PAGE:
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Malwarebytes describes malicious extensions as ‘one of a kind’
Any malware that hijacks your browser to serve up ads or to redirect you to random websites can be annoying. Even more so are extensions that take control of your browser and prevent you from landing on pages that can help you get rid of them.
Security researchers at Malwarebytes recently discovered extensions for Chrome and Firefox that display precisely that behavior. According to the security vendor, the extensions are designed to hijack browsers and then block users from removing them by closing out pages with information on extensions and add-ons, or by steering users to pages where extensions aren’t listed. Rogue extensions like these are often an overlooked attack vector that can leave organizations exposed to serious threats.
News of the rogue extensions follows a report from the ICEBRG Security Research team just this week about several malicious Chrome extensions in Google’s Chrome store that has impacted some 500,000 users around the world, including many organizations.
“The Chrome extension is a one-of-a-kind so far,” says Pieter Arntz, malware intelligence researcher at Malwarebytes. The code that forces the extension to install on a victim’s browser itself looks re-used from another family of forced extensions, he says. “But the code to take users away from the extensions list in Chrome, I’ve never seen before.”
The Firefox extension was a first as well when Malwarebytes initially spotted it, Arntz says. But researchers have already spotted a second version of it since then, he said.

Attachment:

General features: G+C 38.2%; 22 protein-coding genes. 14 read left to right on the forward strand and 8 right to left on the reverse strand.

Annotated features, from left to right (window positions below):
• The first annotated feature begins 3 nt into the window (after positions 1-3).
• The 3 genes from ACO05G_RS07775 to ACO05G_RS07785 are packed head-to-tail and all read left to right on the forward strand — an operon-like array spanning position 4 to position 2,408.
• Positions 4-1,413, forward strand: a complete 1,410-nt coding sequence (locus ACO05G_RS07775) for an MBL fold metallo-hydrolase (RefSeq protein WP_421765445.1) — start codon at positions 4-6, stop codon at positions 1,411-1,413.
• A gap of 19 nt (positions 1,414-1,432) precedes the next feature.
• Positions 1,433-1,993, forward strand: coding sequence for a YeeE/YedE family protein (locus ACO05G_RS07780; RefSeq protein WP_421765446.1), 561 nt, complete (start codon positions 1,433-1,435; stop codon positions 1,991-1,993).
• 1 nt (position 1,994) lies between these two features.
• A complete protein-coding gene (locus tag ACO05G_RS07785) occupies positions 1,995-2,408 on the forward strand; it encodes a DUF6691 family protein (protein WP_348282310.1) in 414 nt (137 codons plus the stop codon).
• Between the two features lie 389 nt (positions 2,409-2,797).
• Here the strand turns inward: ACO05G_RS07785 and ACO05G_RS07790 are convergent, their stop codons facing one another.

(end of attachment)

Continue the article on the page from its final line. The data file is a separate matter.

The Chrome extension seems targeted at a specific demographic since it is in Spanish and promises to give users the weather in Colombia. But when installed, it opens a minimized Chrome window to the side of the screen that then accesses dozens of YouTube videos every minute, Arntz says. “So, we assume it was designed to quickly drive up the number of views for those videos.” The extension has been around for several weeks and is available in the Chrome Web Store, he notes.
The Firefox extensions meanwhile are being pushed by cryptocurency faucets and similar websites that reward visitors with free content or other incentives for completing tasks like watching ads or completing captchas.
One of the ways users can be trapped into doing forced installs of malicious browsers is by landing on websites designed solely for that purpose. Users can often end up on these sites via redirects from adult, keygen, and software cracking sites, according to Malwarebytes.
Chrome users have an easier time escaping such sites, by simply opening a new tab and then shutting down the offending tab, while Firefox users can only close them out via the TaskManager.
However, compared to Chrome users, Firefox users can disable the rogue extension more easily once it is actually installed simply by running the browser in Safe Mode, Arntz says. Firefox’s Safe Mode allows users to see a list of all browser extensions, even when the extensions are not active, making it relatively simply to uninstall unwanted ones. Chrome in contrast, does not allow users to see any installed extensions when it is started with the extensions disabled.
“In Chrome, you will have to figure out the name of the extension folder and make some significant change there before you can access the list of extensions. Chrome not showing the extensions when you start it with the extensions disabled [has] a big handicap there,” Arntz says.
Jai Vijayan is a seasoned technology reporter with over 20 years of experience in IT trade journalism. He was most recently a Senior Editor at Computerworld, where he covered information security and data privacy issues for the publication. Over the course of his 20-year … View Full Bio
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